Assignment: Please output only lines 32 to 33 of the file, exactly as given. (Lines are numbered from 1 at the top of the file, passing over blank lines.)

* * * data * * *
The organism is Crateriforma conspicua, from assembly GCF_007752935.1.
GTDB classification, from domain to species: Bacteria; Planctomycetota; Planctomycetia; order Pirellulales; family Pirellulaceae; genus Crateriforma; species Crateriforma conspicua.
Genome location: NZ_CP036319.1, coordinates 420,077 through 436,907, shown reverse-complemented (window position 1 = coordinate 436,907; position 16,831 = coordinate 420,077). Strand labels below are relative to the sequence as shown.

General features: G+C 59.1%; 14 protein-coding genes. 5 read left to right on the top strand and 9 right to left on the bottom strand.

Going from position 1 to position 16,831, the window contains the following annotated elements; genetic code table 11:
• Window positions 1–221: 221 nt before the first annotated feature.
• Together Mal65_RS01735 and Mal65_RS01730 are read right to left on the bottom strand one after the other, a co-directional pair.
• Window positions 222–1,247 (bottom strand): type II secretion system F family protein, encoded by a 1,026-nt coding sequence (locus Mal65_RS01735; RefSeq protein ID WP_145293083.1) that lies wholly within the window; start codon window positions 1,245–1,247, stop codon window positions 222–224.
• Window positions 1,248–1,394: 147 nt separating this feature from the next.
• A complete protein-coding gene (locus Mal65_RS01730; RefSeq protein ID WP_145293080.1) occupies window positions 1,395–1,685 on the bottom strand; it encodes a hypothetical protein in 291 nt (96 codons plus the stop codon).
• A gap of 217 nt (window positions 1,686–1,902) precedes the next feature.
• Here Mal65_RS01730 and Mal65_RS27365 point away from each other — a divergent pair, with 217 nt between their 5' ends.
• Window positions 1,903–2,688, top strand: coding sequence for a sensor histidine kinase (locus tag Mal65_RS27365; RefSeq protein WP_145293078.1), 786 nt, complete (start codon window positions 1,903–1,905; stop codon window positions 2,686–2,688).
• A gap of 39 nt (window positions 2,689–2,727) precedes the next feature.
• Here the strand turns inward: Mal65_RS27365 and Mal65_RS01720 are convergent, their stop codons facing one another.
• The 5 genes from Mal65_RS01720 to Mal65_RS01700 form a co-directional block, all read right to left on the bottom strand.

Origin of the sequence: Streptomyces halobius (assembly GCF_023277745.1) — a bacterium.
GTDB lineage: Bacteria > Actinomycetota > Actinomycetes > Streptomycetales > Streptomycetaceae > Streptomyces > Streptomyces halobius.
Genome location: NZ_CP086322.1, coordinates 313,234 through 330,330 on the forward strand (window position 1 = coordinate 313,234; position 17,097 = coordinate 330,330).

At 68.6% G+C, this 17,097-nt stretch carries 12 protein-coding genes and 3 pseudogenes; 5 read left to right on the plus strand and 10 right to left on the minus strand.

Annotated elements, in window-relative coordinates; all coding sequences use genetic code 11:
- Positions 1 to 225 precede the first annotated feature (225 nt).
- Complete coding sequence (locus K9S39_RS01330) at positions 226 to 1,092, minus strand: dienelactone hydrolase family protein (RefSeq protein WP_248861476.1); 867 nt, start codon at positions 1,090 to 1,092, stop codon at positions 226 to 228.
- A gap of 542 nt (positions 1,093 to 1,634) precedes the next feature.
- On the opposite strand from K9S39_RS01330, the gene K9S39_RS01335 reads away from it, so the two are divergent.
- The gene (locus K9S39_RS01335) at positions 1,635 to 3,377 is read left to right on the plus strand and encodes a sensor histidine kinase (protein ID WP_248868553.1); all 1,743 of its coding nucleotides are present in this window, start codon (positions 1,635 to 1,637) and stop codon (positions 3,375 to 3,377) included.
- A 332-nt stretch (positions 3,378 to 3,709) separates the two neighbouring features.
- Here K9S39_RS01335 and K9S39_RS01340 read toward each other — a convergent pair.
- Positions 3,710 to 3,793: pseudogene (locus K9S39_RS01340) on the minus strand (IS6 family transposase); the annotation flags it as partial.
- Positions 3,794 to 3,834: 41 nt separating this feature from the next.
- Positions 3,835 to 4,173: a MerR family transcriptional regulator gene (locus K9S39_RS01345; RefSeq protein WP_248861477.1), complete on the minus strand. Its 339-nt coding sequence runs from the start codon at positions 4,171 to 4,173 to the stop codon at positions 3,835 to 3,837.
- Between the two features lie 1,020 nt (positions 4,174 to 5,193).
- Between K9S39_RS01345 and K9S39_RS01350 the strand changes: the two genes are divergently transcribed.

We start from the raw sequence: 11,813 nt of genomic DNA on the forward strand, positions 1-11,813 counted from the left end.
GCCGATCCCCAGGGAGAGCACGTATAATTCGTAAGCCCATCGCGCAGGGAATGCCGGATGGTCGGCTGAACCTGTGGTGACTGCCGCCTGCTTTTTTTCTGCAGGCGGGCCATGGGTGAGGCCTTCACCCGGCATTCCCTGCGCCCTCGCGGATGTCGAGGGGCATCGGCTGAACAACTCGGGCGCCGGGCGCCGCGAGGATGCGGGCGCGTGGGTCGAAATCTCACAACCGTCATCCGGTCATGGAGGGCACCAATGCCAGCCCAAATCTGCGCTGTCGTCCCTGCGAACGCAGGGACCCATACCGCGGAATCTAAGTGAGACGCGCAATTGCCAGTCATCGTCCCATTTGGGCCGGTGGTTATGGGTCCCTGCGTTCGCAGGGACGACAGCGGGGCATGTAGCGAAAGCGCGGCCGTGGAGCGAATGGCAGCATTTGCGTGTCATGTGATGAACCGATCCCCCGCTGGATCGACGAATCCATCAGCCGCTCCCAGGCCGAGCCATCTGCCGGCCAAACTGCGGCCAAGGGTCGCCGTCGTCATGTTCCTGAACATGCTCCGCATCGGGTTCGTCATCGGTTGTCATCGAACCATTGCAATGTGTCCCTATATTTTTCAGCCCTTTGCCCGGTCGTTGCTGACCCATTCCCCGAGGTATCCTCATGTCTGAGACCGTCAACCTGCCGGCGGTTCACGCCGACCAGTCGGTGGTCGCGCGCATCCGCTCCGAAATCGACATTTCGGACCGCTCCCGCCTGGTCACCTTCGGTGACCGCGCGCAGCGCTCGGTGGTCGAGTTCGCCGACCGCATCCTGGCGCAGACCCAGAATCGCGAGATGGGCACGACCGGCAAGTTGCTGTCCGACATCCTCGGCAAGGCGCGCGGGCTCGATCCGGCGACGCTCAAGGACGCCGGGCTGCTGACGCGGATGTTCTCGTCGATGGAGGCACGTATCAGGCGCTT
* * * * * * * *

- Between the two features lie 1,020 nt (positions 4,174 to 5,193).
- Between K9S39_RS01345 and K9S39_RS01350 the strand changes: the two genes are divergently transcribed.